Rutebileiernes Standardise-Rings (RSA), distributor of Isuzu pickups in Norway, is not resorting to price cuts to boost sales at a time when the Scandinavian country is experiencing declining demand.
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Rather, it is driving sales based on the quality of the units made in Thailand and aggressive advertising and marketing.
"Mitsubishi and Ford have have lost market shares. Now there is little less competition," says managing director Frank Dunvold.
Due to the financial crisis, Norway's currency, the kroner, has weakened 15 % against the euro and 35 % against the yen so far this year, pushing up import costs.
Dunvold expects several players to exit the market, due to shrinking market shares and a greater focus on passenger cars. Toyota and Isuzu will be key players in the pickup market.
"We could be No one in three or four years," he adds.
A manual-drive Isuzu D-Max costs 289,900 kroner (1.52 THB million), or an extra 10,000 kroner for an automatic unit. Only one engine size is on offer, 3,000 cc, highlighting the heavy handling capacity for the rough conditions, particularly in wintertime. Also thanks to the vehicle's low carbon emissions, the specifications allowed RSA to establish 80 dealerships within three months.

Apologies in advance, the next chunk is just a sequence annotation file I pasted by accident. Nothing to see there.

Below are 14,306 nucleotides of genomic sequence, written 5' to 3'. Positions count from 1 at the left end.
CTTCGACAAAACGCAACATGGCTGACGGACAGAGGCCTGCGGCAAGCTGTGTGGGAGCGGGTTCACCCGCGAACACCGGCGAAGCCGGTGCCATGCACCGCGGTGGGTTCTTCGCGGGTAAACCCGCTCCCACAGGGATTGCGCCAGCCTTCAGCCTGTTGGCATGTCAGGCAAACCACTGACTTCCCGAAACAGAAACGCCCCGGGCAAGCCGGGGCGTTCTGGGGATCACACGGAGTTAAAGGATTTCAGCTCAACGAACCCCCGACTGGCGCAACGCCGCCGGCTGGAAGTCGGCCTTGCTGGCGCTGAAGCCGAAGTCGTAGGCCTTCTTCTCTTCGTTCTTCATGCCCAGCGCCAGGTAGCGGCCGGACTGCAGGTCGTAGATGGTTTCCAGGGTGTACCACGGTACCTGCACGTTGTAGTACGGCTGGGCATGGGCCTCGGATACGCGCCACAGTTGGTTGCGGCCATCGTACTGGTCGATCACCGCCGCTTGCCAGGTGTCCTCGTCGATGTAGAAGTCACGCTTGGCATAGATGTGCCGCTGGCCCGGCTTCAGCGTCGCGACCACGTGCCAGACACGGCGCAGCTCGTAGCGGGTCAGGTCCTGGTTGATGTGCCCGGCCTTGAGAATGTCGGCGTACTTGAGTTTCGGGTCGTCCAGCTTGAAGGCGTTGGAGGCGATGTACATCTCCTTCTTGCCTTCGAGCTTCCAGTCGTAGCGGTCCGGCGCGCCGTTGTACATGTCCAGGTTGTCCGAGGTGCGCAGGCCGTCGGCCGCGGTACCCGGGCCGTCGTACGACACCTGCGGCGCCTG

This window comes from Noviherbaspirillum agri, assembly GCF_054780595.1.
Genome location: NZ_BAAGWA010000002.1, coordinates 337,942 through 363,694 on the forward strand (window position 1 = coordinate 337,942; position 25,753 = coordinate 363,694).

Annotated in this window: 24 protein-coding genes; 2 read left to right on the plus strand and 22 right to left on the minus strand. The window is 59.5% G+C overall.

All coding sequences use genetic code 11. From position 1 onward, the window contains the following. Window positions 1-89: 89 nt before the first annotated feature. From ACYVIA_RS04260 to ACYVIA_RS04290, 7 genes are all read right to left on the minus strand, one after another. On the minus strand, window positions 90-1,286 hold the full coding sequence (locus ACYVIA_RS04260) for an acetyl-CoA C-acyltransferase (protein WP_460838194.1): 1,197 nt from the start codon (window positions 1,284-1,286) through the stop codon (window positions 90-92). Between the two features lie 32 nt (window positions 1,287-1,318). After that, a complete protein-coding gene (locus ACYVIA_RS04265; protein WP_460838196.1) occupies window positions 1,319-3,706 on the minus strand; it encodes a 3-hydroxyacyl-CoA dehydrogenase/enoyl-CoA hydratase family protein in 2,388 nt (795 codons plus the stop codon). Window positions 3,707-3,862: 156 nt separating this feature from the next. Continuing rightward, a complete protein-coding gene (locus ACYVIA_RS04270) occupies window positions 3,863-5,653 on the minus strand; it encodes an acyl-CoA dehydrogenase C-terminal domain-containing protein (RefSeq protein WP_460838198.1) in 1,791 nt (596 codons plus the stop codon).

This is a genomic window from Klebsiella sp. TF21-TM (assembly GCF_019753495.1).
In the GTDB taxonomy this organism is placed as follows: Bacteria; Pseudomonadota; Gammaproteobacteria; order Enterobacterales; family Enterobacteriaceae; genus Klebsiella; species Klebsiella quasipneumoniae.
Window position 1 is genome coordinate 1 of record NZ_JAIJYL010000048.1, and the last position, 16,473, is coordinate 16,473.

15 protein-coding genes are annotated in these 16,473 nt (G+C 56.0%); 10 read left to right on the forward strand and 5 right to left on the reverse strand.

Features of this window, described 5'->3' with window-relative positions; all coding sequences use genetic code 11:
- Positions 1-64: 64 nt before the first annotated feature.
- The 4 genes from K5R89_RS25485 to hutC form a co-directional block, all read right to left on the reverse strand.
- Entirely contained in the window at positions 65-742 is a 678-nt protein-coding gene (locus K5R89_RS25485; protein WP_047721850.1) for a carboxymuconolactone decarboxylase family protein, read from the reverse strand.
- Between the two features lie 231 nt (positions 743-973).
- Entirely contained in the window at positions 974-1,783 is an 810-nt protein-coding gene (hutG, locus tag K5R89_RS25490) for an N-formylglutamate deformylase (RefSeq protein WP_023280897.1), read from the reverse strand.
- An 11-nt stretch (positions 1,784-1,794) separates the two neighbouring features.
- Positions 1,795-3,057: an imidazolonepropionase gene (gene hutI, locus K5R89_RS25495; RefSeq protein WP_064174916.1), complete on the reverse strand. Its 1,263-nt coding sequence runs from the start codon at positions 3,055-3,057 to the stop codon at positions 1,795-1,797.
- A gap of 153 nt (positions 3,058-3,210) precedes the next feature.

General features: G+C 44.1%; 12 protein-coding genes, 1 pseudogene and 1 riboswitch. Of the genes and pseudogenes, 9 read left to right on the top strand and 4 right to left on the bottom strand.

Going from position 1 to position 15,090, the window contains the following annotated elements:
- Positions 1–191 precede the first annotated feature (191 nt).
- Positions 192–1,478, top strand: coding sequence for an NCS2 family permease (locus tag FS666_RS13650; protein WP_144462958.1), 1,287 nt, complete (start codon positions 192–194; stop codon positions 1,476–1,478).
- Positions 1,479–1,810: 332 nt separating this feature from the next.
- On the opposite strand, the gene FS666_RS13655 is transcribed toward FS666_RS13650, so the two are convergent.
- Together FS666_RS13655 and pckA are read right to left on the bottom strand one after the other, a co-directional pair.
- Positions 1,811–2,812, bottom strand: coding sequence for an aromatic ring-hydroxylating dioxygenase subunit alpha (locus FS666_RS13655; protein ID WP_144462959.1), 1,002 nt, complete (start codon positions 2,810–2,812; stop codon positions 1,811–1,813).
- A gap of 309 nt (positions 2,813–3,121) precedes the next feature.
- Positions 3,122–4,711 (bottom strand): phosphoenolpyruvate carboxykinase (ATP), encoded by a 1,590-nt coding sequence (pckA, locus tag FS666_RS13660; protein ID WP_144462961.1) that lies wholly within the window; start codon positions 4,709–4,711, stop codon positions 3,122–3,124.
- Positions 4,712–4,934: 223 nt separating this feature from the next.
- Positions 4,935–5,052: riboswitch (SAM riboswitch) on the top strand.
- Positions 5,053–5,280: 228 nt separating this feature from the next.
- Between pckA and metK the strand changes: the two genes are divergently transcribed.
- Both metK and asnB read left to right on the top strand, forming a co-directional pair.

RSA now sells about 4,500 vehicles per annum, under the Suzuki, Setra, Fiat and Isuzu brands. Appointed the Isuzu distributor in 2007, it sold 341 that year even though operations did not start until November.
From an annual target of 700 units for this year, RSA sold 348 units in the first five months, against Toyota's 433, benefiting from a deal struck with the government a few years ago.
"We hope to see the signals pick up in the next six to eight months. Then sales could rise, thanks to a global economic recovery," he said.
It was difficult in the beginning, given that Isuzu was re-entering the market after 20 years.
At the start, RSA took advantage of its reputation as the Suzuki distributor to promote Isuzu, because both are four wheel drive vehicles.
With help from local converters, the D-Max has been modified for particular purposes, such as fire brigades and snowploughs. As the light-commercial-vehicle segment is small, last September it began offering the Trooper sport-utility vehicle.
To help dealers, the vehicles are sold on consignment, to allow dealers to pay only when they have sold the vehicles.
Dunvold is positive this year's target is achievable despite the crisis. Even though lower interest rates are the only positive sign now, the high season for auto sales begins next month and for pickups in September.